Few films could ever match the level of brutality on display in Gareth Evans’s The Raid. Right from the first few minutes it proves to be an astoundingly visceral piece of cinema, which horrifies and enthrals in equal measure.
Sure, the plot is nonsense and the acting is cheesy, but it is undeniably entertaining and meticulously crafted.
The Raid follows an Indonesian SWAT team’s attempt to take down a crime lord. However what starts out as a simple invasion ends up becoming a desperate struggle to escape from a crime-ridden high rise.
Everything in this film is over the top; from the overly-dramatic close ups to the thudding, synth-filled soundtrack. Yet this element of melodrama is what makes it so gripping, with the audience revelling in its absurdity. After one particularly hectic scene the theatre even broke out into a spontaneous applause.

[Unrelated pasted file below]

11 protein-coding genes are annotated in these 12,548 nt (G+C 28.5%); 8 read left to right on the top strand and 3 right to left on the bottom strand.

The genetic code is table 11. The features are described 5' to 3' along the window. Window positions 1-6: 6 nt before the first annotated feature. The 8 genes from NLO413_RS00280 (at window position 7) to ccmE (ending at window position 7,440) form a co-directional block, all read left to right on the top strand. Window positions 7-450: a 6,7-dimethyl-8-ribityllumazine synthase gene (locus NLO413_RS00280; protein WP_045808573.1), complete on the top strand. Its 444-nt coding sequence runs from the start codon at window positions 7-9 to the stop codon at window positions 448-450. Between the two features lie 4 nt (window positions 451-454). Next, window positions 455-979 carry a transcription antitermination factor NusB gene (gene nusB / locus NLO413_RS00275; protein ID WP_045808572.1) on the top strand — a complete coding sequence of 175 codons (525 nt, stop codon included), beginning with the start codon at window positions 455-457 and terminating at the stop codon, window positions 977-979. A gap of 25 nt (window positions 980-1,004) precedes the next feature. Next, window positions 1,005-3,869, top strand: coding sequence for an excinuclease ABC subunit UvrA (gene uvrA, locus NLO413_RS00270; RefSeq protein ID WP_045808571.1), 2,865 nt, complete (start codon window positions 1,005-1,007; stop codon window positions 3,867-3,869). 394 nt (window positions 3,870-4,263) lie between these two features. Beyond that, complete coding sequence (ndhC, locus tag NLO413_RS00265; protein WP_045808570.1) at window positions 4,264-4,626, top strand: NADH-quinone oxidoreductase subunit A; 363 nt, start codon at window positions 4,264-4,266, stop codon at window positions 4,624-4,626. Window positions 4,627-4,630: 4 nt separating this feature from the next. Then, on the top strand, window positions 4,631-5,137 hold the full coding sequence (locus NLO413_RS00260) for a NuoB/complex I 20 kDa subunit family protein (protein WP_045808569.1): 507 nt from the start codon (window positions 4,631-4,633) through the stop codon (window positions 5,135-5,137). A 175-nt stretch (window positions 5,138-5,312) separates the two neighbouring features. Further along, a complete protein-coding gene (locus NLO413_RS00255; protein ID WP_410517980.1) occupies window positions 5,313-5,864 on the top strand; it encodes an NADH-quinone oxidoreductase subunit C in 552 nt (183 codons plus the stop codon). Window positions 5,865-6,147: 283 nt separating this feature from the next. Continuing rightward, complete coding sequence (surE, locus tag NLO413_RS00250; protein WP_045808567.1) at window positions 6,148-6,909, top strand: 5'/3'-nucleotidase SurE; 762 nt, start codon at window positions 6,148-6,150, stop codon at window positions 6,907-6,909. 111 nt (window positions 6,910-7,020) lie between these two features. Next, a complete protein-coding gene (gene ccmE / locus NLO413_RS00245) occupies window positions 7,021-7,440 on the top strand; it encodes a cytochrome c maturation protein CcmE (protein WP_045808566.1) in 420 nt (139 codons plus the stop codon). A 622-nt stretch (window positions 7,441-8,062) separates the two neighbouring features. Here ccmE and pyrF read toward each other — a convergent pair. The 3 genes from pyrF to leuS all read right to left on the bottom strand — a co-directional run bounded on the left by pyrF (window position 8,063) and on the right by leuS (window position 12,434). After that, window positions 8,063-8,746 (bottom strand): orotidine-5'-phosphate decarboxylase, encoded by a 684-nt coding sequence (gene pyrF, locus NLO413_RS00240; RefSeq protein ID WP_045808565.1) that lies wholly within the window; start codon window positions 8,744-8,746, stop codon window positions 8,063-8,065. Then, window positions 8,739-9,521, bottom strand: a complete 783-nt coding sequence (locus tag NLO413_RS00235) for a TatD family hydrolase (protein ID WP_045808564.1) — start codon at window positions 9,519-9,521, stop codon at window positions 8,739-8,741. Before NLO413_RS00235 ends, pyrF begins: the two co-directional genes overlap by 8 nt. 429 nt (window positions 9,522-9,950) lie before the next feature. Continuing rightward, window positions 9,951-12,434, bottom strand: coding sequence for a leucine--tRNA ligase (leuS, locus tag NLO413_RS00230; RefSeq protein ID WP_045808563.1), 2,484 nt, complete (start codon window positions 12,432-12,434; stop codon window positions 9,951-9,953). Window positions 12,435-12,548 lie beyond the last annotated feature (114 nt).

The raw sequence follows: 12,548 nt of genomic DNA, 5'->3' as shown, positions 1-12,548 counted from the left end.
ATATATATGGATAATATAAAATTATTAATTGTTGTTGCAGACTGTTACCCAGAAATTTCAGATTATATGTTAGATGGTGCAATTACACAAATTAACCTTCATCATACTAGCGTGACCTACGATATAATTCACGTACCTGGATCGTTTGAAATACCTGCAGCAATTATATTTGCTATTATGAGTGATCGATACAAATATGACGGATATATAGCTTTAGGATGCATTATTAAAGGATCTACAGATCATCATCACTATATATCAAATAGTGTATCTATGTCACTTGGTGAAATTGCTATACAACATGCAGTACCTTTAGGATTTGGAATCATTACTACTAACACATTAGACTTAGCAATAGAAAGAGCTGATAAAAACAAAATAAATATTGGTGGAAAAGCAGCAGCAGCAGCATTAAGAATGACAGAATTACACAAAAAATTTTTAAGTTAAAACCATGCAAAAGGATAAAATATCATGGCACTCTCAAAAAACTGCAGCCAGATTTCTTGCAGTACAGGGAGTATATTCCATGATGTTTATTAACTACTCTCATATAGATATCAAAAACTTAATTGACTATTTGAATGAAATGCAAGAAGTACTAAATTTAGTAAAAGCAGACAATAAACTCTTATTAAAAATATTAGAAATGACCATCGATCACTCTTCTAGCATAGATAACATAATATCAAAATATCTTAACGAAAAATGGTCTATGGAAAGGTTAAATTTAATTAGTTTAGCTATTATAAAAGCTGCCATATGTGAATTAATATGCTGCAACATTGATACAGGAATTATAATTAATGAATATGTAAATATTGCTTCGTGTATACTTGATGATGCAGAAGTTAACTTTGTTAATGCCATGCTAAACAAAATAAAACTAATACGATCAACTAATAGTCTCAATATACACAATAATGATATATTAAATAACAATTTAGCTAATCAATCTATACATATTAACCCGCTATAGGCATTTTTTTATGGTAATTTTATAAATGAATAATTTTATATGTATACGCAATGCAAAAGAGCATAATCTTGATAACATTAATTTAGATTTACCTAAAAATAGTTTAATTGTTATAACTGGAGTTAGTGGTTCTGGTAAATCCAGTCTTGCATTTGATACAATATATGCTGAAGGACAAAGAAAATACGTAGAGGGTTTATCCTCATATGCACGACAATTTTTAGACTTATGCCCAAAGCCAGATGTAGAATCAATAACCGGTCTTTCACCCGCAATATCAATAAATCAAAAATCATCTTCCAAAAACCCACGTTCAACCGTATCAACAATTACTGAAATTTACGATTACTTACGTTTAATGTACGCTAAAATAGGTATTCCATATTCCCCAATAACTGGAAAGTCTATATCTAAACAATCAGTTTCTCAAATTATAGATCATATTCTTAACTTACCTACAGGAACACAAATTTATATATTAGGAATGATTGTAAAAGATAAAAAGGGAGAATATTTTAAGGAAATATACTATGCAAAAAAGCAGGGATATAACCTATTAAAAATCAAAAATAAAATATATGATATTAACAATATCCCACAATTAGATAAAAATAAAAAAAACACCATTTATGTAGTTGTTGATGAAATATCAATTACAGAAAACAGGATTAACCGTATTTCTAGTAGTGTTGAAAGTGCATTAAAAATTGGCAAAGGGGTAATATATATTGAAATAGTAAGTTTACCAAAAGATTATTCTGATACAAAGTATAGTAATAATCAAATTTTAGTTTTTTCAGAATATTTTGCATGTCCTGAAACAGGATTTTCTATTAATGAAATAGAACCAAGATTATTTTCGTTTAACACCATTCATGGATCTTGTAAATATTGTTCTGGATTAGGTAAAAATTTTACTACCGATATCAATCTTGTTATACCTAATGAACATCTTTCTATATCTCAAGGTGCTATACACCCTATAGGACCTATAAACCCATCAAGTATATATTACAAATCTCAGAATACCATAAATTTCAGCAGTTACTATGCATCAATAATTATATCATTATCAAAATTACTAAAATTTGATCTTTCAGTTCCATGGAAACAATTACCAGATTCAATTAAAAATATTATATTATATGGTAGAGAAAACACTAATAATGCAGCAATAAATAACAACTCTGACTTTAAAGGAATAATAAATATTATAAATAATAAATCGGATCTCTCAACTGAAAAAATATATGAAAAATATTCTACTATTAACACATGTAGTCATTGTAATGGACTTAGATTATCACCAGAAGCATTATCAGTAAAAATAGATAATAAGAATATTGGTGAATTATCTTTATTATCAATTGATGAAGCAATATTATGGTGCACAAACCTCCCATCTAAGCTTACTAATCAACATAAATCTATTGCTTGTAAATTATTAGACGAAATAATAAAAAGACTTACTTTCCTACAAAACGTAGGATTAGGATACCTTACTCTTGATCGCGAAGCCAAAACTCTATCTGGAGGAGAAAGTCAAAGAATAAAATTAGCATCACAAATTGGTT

Dynamic cinematography injects an extraordinary amount of energy, almost leaving us gasping for breath. The camera is constantly on the move, capturing the many gory deaths or whirling about in one of the amazingly choreographed fight scenes. Evans’ directorial skill is dazzling, forming a master class in frenetic filmmaking.
Unfortunately, odd changes in pace curb the film’s impact. Whilethe first half is a pulse-pounding adrenaline rush, the second half drags as Evans tries to mix in a hammy narrative. Thrilling fights are intercut with exposition scenes, dulling the film’s appeal. It doesn’t break the movie but it’s still a jarring shift from the initial break-neck pace.
If you take issue with extreme violence or films that prefer style over substance, then avoid The Raid. If not then this film will exhilarate you in a way that most other action films fail to do. It’s ridiculous and shallow, but all the more glorious for it.